Marco began his first gig as a stand in on the following Monday, during a tough winter shoot. The crew was all from Toronto, and would shuttle everyone back and forth: “This went on for a couple of months, and I hated it at first, because I didn’t really know what I was supposed to be doing, having never done stand-in work before, but the more time I spent on set, the more I understood what I was supposed to be doing.” A welcome positive of his new-found role as a double, was that Marco was now allowed the freedom to ‘act’, without the pressure of actually being an actor – given his previously disclosed stage fright.
A month after taking the job, Marco had managed to make something of an impression on his boss – who, along with co-stars Jon Lovitz and Dana Carvey, was in the middle of filming what would become 1994’s ‘Trapped in Paradise’, a moderately-budgeted-critically-maligned crime comedy set in Toronto. His boss? Nicolas Cage, who had asked to meet with Marco personally in his trailer.
“Nic’s assistant asked me to go into his trailer to talk with him. I honestly thought that I was going to be fired, because sometimes I say a bunch of bullshit on set – and I was thinking that maybe he was gonna tell me to simmer down. So I go into his trailer, at lunchtime while we were filming, and he told me that he thought that I was very good at what I was doing – in that I was in control – and that I was generally making his job much easier.”
Marco’s own inexperience had inadvertently contributed to this: “I’ll admit – I was louder than the other stand-ins were on-set, and had spoken up whenever I felt as if things weren’t going right for the actor, or the crew, noticing if certain camera lens’ were off, and so on, even though we weren’t meant to, and that I could’ve been fired. It just felt like it was the right thing to do.” Working outside of his position, it didn’t take long for Marco to be noticed by the hair and makeup people on-set, collectively known as “Camp Cage” – who relayed their feedback to Cage.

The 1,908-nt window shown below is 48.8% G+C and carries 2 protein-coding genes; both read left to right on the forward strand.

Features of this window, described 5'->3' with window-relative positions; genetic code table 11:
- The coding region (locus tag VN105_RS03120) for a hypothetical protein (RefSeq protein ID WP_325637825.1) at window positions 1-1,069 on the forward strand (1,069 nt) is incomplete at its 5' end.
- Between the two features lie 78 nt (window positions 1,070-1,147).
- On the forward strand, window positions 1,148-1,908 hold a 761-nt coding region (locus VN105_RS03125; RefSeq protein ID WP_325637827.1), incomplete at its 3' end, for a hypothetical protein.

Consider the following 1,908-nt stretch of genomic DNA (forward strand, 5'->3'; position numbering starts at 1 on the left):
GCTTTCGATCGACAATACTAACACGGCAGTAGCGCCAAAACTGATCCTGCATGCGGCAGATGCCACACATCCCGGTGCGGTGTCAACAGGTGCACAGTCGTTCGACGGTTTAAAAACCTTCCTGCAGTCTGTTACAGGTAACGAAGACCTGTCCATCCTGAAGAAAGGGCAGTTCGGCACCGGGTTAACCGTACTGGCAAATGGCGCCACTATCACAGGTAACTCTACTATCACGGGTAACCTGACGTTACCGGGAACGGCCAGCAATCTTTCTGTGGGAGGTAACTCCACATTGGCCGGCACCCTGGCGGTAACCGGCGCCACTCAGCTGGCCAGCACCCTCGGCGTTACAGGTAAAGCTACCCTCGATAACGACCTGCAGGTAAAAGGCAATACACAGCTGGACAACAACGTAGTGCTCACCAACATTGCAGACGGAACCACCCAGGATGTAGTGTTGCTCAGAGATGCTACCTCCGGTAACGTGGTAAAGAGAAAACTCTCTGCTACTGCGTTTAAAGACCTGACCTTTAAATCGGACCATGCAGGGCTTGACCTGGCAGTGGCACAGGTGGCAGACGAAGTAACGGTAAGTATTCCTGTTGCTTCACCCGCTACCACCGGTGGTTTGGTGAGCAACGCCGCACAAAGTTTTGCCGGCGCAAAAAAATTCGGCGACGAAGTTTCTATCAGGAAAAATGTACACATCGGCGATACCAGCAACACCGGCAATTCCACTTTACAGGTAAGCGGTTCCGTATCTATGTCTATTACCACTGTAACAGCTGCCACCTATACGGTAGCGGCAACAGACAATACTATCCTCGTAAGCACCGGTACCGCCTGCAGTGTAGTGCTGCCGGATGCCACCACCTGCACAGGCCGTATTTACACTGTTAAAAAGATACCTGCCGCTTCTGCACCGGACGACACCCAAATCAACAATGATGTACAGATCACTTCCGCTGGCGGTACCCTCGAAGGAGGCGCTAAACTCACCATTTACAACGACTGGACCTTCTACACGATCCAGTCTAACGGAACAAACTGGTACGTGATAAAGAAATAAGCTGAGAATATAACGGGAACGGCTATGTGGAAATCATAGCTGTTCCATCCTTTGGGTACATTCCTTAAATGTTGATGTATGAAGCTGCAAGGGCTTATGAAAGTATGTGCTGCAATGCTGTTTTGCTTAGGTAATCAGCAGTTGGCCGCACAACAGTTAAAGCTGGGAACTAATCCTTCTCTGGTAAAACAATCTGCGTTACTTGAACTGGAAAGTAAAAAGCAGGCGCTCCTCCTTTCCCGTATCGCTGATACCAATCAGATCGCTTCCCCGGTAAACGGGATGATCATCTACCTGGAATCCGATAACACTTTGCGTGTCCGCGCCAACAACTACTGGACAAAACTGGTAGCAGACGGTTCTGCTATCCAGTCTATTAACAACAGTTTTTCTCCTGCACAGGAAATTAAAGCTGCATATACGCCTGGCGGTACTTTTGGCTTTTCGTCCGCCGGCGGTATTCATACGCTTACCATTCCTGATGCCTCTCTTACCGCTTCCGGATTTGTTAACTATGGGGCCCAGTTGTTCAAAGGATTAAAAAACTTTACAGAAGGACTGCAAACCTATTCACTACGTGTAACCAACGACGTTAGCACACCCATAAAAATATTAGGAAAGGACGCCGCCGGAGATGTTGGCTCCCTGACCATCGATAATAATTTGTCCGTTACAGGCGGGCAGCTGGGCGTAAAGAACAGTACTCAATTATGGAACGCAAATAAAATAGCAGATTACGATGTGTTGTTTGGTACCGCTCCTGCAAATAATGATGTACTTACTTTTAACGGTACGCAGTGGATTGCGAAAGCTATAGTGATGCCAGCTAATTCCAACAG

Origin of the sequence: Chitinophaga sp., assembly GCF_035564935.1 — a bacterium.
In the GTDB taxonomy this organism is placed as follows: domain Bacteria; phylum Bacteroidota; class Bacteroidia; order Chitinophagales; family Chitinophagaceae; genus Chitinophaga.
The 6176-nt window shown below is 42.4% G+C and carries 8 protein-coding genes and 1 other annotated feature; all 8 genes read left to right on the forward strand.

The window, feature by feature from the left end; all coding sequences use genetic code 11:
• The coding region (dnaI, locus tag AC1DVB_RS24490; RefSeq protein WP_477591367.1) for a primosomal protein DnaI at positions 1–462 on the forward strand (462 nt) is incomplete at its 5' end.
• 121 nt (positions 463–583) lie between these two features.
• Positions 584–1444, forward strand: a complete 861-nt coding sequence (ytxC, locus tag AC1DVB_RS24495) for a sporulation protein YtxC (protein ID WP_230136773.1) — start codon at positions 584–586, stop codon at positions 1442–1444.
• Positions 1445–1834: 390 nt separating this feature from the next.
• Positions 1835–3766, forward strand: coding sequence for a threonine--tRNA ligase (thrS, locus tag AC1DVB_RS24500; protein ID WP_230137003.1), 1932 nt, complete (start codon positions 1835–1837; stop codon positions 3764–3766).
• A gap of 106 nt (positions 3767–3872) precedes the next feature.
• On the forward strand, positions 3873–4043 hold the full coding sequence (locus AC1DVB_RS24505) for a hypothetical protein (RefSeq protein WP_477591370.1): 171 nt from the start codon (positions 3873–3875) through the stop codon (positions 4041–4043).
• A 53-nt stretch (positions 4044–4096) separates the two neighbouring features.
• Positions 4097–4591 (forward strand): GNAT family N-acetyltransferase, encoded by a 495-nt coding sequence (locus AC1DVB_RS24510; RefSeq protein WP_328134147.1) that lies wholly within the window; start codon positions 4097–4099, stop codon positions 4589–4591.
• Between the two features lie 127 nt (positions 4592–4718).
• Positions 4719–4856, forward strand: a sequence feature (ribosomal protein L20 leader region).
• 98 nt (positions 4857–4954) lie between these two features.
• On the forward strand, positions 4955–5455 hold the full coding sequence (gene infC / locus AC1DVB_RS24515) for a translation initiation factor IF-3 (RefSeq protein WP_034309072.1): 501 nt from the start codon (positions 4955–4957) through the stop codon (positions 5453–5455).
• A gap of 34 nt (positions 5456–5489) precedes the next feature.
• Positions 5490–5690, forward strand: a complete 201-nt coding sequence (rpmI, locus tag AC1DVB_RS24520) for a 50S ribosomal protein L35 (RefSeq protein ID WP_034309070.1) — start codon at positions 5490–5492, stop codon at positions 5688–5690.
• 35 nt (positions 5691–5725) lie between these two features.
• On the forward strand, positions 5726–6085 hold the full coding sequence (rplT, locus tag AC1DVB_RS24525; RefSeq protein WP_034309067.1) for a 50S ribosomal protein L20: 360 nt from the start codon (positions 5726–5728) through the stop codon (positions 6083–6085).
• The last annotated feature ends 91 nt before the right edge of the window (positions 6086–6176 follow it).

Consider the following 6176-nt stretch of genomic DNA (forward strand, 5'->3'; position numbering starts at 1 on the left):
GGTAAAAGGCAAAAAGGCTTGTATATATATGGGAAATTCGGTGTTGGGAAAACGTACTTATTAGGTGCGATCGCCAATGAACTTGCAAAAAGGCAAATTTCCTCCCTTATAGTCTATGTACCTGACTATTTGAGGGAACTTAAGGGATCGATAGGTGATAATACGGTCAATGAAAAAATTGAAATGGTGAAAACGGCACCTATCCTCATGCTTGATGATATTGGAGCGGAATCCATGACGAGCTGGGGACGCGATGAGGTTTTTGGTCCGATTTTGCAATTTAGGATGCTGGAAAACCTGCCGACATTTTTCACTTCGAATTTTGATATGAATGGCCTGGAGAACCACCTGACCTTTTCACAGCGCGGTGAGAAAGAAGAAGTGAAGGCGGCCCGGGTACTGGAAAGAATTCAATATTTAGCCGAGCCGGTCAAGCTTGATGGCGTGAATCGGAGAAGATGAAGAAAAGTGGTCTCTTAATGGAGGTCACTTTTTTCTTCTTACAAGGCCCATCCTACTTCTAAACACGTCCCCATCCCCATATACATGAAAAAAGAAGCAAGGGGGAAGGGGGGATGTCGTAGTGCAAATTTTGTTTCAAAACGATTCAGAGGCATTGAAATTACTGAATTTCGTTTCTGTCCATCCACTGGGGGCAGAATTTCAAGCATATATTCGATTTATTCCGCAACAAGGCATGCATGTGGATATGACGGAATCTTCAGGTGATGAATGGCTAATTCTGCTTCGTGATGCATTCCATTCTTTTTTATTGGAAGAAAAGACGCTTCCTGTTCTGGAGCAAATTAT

“I was stunned by his reaction. I honestly had just assumed that I was just doing what was expected of my role as a stand-in. After that he says – “why don’t you think about travelling with me, and come onto the next film after this one, as my stand-in?” – he told me that the next film was going to be shot in New York, and that the studio wasn’t able to pay me, as they didn’t have the money at the time. I said yes immediately, as I had friends in New York – and continued to work on the film for the next couple of months in Toronto. During that time I did hand doubling, feet doubling, the works. When we finished up in Toronto, I headed to New York. As it transpired, I ended up staying with a friend for nothing, as I could barely afford the train over.”